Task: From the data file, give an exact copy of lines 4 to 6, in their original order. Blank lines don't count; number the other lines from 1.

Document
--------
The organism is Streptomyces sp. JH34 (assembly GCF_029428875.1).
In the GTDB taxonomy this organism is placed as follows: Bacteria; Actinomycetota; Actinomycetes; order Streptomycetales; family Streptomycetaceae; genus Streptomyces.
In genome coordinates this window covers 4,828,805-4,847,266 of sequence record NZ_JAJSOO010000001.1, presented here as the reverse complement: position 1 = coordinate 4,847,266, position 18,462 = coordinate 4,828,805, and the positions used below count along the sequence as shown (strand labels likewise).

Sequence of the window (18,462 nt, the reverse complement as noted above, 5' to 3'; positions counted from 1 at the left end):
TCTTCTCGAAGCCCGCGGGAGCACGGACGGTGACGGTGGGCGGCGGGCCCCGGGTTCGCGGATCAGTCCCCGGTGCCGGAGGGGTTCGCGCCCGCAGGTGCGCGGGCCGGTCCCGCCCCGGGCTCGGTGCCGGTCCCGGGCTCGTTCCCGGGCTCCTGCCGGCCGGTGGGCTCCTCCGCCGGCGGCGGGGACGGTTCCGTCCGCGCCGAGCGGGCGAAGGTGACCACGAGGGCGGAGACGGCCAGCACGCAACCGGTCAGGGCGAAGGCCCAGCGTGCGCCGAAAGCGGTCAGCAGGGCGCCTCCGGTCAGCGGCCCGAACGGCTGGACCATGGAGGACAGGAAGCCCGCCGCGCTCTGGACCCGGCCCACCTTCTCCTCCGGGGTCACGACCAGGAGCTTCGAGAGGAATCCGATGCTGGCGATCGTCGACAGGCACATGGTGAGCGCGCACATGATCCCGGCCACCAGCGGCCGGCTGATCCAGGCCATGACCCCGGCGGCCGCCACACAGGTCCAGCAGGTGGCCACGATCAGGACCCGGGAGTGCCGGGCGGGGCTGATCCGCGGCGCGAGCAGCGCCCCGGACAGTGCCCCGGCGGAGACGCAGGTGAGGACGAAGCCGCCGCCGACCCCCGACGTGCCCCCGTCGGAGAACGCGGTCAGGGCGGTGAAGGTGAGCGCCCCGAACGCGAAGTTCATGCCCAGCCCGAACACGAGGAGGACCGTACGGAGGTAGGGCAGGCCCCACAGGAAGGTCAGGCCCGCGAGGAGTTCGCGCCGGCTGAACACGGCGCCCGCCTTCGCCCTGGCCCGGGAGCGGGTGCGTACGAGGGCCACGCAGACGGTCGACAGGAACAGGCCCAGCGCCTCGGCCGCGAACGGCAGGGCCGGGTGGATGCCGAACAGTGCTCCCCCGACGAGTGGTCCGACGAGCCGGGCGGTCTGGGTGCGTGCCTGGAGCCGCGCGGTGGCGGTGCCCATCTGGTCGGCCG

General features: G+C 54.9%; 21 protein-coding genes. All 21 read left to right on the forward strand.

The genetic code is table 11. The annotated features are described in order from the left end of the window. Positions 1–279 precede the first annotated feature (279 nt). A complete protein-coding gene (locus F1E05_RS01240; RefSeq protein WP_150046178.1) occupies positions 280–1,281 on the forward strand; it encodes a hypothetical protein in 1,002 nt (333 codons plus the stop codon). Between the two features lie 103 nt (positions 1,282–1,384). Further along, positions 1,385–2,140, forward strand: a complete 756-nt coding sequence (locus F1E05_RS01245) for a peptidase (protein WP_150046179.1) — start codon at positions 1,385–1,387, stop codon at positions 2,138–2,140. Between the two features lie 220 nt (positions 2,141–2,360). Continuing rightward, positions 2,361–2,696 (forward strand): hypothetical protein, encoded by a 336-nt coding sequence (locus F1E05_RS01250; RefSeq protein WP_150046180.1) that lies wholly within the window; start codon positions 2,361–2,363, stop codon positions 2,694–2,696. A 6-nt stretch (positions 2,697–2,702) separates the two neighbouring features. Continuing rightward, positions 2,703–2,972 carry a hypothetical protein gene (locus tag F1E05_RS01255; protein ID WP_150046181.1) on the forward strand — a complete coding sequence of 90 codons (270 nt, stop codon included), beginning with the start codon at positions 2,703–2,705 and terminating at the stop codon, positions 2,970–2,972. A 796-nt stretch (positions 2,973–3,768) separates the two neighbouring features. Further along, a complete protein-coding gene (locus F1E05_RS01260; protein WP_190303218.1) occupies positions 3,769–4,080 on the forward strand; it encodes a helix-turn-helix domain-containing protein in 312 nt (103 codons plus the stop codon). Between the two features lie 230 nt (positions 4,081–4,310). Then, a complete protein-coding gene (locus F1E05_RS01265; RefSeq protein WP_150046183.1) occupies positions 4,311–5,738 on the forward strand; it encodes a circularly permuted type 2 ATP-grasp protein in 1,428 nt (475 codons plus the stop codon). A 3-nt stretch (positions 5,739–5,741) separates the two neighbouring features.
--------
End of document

Sequence of the window (18,462 nt, the reverse complement as noted above, 5' to 3'; positions counted from 1 at the left end):
TCTTCTCGAAGCCCGCGGGAGCACGGACGGTGACGGTGGGCGGCGGGCCCCGGGTTCGCGGATCAGTCCCCGGTGCCGGAGGGGTTCGCGCCCGCAGGTGCGCGGGCCGGTCCCGCCCCGGGCTCGGTGCCGGTCCCGGGCTCGTTCCCGGGCTCCTGCCGGCCGGTGGGCTCCTCCGCCGGCGGCGGGGACGGTTCCGTCCGCGCCGAGCGGGCGAAGGTGACCACGAGGGCGGAGACGGCCAGCACGCAACCGGTCAGGGCGAAGGCCCAGCGTGCGCCGAAAGCGGTCAGCAGGGCGCCTCCGGTCAGCGGCCCGAACGGCTGGACCATGGAGGACAGGAAGCCCGCCGCGCTCTGGACCCGGCCCACCTTCTCCTCCGGGGTCACGACCAGGAGCTTCGAGAGGAATCCGATGCTGGCGATCGTCGACAGGCACATGGTGAGCGCGCACATGATCCCGGCCACCAGCGGCCGGCTGATCCAGGCCATGACCCCGGCGGCCGCCACACAGGTCCAGCAGGTGGCCACGATCAGGACCCGGGAGTGCCGGGCGGGGCTGATCCGCGGCGCGAGCAGCGCCCCGGACAGTGCCCCGGCGGAGACGCAGGTGAGGACGAAGCCGCCGCCGACCCCCGACGTGCCCCCGTCGGAGAACGCGGTCAGGGCGGTGAAGGTGAGCGCCCCGAACGCGAAGTTCATGCCCAGCCCGAACACGAGGAGGACCGTACGGAGGTAGGGCAGGCCCCACAGGAAGGTCAGGCCCGCGAGGAGTTCGCGCCGGCTGAACACGGCGCCCGCCTTCGCCCTGGCCCGGGAGCGGGTGCGTACGAGGGCCACGCAGACGGTCGACAGGAACAGGCCCAGCGCCTCGGCCGCGAACGGCAGGGCCGGGTGGATGCCGAACAGTGCTCCCCCGACGAGTGGTCCGACGAGCCGGGCGGTCTGGGTGCGTGCCTGGAGCCGCGCGGTGGCGGTGCCCATCTGGTCGGCCG

General features: G+C 54.9%; 21 protein-coding genes. All 21 read left to right on the forward strand.